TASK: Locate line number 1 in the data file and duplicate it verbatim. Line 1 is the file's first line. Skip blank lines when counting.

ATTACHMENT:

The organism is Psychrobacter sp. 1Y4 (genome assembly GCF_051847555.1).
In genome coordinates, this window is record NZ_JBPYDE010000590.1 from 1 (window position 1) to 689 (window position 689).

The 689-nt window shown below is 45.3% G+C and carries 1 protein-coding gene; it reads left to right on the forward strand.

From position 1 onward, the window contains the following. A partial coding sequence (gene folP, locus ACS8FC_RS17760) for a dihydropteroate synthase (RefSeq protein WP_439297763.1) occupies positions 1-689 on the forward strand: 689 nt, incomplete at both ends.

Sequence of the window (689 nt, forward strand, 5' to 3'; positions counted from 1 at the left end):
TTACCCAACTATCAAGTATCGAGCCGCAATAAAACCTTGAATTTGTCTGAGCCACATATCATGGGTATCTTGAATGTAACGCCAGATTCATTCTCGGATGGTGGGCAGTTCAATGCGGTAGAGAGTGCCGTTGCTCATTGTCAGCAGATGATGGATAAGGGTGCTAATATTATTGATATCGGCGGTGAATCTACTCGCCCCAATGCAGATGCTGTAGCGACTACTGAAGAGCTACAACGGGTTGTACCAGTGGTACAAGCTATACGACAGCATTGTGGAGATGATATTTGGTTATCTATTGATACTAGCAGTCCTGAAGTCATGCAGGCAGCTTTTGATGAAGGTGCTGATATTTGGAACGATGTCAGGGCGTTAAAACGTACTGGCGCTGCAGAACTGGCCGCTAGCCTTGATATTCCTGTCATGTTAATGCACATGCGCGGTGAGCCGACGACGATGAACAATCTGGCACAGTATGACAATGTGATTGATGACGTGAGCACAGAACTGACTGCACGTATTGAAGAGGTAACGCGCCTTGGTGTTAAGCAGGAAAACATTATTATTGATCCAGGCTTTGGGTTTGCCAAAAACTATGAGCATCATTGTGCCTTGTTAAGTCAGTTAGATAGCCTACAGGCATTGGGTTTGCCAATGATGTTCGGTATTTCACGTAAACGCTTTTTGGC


The organism is Psychrobacter sp. 1Y4 (genome assembly GCF_051847555.1).